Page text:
No bullseye on halfback hotshots

Bakkies Botha says there is no directive to target Australia’s halfback pair of Will Genia and Quade Cooper, stressing the importance of collective synergy on defence.

Genia and Cooper have been instrumental in Australia’s recent dominance over the Springboks, the former orchestrating play with consummate skill, while the latter has consistently brought his strike runners into play, or dazzled with individual brilliance. He leads the tournament in try and linebreak assists and is placed eighth in the tournament for the most metres gained when running.

However, Cooper has also grown his repertoire of skills appreciably in the last year, and is now also adept at playing the percentages, as he exhibited often with the Reds and Wallabies, particularly against the elite defensive teams. To underline his adaptability, he is in the top 10 for kicks and the top three for most kick metres.

Nullifying them begins with dominance in the pack, Botha said, but he added that there was no plan to physically intimidate the duo into submission.

‘This Test will be won and lost up front and if we do well there then their backline will be less of a factor. There isn’t a plan to target individuals,’ Botha explained.

‘The key for us will be to work together in the [defensive] system and to work hard within that system. If the guy to your left and right is on the same page we’ll do well.’

Botha identified the set piece and breakdown as the key facets of play. He refuted the suggestion that Ireland exposed vulnerabilities in the Wallabies’ scrum and added that their lineout was one of the few that could compete with the Springboks’.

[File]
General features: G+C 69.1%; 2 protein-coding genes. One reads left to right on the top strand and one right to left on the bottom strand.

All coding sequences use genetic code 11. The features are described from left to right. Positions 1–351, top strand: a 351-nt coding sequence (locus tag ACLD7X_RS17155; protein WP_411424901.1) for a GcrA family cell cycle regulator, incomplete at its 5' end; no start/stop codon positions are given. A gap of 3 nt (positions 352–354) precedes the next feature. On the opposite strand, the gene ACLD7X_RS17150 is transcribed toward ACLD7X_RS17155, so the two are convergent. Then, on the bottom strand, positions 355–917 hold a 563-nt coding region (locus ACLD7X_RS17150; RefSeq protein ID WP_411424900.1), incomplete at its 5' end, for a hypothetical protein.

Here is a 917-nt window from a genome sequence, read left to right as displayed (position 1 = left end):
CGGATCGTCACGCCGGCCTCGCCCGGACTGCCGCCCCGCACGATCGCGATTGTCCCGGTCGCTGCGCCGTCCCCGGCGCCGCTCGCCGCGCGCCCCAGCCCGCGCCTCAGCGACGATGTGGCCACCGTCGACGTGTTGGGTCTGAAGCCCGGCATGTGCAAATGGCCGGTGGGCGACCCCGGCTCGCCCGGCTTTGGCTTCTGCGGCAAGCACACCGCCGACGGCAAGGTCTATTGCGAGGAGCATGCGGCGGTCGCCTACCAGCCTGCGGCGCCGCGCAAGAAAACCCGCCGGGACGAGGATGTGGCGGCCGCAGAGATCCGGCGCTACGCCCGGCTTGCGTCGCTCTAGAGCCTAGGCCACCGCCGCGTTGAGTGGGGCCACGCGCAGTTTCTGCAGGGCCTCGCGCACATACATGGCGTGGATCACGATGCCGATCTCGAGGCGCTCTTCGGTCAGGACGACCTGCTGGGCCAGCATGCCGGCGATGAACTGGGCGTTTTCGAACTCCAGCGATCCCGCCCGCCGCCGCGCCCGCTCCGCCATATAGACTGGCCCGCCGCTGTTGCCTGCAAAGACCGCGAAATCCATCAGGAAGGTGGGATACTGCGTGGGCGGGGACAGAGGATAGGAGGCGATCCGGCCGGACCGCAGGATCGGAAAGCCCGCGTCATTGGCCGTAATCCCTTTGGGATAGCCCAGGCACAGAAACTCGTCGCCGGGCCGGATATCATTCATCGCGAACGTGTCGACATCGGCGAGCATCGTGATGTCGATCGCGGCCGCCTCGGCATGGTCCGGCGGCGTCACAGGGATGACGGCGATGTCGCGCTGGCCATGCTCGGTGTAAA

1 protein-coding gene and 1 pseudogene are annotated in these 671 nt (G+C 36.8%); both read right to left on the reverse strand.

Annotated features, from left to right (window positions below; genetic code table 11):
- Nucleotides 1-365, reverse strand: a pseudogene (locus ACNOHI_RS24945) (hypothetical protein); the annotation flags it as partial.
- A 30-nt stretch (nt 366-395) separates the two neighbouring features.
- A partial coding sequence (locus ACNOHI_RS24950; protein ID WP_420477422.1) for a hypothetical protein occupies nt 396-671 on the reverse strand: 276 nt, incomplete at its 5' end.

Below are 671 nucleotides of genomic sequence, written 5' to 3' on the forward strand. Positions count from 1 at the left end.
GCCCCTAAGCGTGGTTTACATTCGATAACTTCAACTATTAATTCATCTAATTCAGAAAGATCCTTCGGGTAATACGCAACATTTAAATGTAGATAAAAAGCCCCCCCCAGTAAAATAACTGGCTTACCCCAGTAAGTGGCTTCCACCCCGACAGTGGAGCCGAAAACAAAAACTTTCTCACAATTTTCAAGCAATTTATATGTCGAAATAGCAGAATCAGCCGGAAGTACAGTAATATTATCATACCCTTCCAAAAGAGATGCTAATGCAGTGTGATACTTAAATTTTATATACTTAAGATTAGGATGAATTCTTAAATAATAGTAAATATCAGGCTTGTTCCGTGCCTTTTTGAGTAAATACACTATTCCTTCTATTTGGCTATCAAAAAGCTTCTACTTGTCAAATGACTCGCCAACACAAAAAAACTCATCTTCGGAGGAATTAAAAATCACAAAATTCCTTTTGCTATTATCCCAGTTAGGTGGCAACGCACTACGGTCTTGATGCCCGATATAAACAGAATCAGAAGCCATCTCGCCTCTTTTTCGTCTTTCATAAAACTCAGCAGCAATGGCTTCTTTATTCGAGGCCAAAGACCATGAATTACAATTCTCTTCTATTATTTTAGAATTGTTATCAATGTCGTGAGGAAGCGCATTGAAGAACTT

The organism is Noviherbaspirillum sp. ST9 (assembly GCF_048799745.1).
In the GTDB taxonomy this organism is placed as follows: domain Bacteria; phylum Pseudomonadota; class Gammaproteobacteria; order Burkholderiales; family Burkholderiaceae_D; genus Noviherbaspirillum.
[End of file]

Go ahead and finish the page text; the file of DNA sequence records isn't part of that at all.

‘I think they’ll play Sharpy [lock Nathan Sharpe] this weekend to try and test Victor [Matfield], who is the best lineout lock in the world,’ he said. ‘They also have Dan Vickerman, who is a world-class player. I think the team that [gets a good launch] from lineout and scrums could come away with the win.

‘They’ve also increased the physicality of their pack under Robbie Deans and in recent years they have become one of the most physical teams in the game,’ he continued. ‘That has a lot to do with their backline being able to play the way they do. We’ll have to bring our best game at the breakdown to try and stop their flow.’

Matfield echoed his long-time second row partner’s thoughts. ‘The Australian set piece is very good. They have three or four locks who really know how to run a lineout. Their scrum struggled against Ireland but when they’ve played us they were solid. The basics of rugby stay important. Hopefully we can put them under pressure,’ he said.

The Wallabies have beaten the Springboks in five of the last six meetings. Botha predicted that they wouldn’t veer from the formula that has worked for them, but warned the Springboks were a far more cohesive unit now than they have been in the recent past.

‘They won’t change much in terms of the way they play. The only difference will be that we’ve had seven or eight weeks together now where in the past we haven’t had that much time to prepare,’ he said.

‘They’ll stick to what they do best and we’ll do what we think has worked for us against them in the past. Then it comes down to who handles the pressure of a quarter-final better.’

By Ryan Vrede, in Wellington.

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